The bell rings and everyone rushes out of school. The students are all headed to different places for different reasons, yet they all have one thing in common: there is a boatload of homework waiting for them when they get home. This is a daily routine for today’s students, and they older they get, the amount and difficulty only increases. Homework causes more harm than help for students. It causes long term bad side effects for students, poorly prepares students for college, and does not improve students’ grades.

   Students’ homework causes long-term bad side effects. Students stay up late at night to finish meaningless assignments. They are getting less sleep, often much less than the eight hours recommended. Less sleep causes more stress in teens, leading to anxiety and depression. In the article, “Is Too Much Homework Bad for Kids’ Health”, the author states, “In 2013, research conducted at Stanford University found that students in high-achieving communities who spend too much time on homework experience more stress, physical health problems, a lack of balance in their lives, and alienation from society.” (Levy para 17). When too much time is spent on anything, there are going to be consequences. They will not always be positive outcomes. Beyond the health reasons, homework ruins the joy of learning students have, because there is so much and it is so difficult.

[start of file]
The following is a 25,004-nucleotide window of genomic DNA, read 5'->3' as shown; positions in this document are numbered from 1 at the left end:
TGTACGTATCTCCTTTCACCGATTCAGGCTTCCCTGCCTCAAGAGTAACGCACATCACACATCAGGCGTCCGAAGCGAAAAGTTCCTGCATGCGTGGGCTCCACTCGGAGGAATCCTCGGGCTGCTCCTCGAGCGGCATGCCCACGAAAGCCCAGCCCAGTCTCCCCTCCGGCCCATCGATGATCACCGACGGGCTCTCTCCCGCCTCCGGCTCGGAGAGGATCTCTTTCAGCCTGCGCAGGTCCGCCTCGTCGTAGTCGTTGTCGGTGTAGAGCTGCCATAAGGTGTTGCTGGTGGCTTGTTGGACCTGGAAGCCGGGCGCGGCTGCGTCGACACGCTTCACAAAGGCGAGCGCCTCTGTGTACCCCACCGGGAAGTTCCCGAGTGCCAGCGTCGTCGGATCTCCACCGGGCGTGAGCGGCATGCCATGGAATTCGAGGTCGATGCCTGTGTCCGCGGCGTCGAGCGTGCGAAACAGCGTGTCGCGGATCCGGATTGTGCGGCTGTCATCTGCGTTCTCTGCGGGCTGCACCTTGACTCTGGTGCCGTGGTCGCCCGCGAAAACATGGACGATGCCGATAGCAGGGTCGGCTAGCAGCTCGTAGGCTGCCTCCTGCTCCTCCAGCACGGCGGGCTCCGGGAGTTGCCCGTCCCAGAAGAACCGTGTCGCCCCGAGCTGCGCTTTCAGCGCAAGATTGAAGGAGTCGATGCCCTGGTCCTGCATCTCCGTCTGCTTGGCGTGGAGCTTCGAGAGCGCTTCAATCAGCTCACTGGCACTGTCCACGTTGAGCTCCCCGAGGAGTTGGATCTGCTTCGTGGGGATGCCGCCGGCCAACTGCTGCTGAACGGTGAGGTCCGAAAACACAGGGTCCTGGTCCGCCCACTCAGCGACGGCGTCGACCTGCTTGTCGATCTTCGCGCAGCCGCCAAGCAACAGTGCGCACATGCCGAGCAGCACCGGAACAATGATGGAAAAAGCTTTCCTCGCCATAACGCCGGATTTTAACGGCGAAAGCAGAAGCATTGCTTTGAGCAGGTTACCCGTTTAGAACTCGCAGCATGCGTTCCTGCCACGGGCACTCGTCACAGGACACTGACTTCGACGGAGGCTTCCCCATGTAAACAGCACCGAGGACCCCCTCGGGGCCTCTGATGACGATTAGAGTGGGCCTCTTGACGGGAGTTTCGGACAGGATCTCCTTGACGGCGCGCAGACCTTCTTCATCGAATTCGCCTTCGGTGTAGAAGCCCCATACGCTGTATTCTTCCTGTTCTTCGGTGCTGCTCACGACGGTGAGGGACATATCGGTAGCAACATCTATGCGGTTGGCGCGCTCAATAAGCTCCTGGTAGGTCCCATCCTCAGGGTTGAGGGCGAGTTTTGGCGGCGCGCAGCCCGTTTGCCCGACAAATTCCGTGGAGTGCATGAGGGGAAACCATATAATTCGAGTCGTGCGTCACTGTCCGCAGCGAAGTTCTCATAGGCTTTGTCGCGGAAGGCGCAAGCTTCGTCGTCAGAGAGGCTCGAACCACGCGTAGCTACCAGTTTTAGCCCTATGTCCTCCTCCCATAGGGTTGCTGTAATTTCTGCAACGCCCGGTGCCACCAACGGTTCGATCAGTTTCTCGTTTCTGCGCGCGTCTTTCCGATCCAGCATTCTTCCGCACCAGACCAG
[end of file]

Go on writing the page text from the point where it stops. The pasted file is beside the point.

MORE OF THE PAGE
Homework is a poor preparer for college. “For every hour in class a student is expected to work at least an hour outside of class on reading, writing, research – often more” (Wiggins para 3). This means that students are spending even more time on their pointless homework. Often times, the assignments are high in quantity, but low in quality.  Students are given homework assignments in an effort to boost their grades. In college, students are not given homework or other assignments to improve their grades after a poor test or essay. Whatever grade you get on a quiz, essay or test is the base of your grade. College classes do not provide a completion credit space in the final grade. Going into college, a student may think that they can do homework to bolster their grade, but this is not the case. It leaves teenagers with a false sense of security for the future.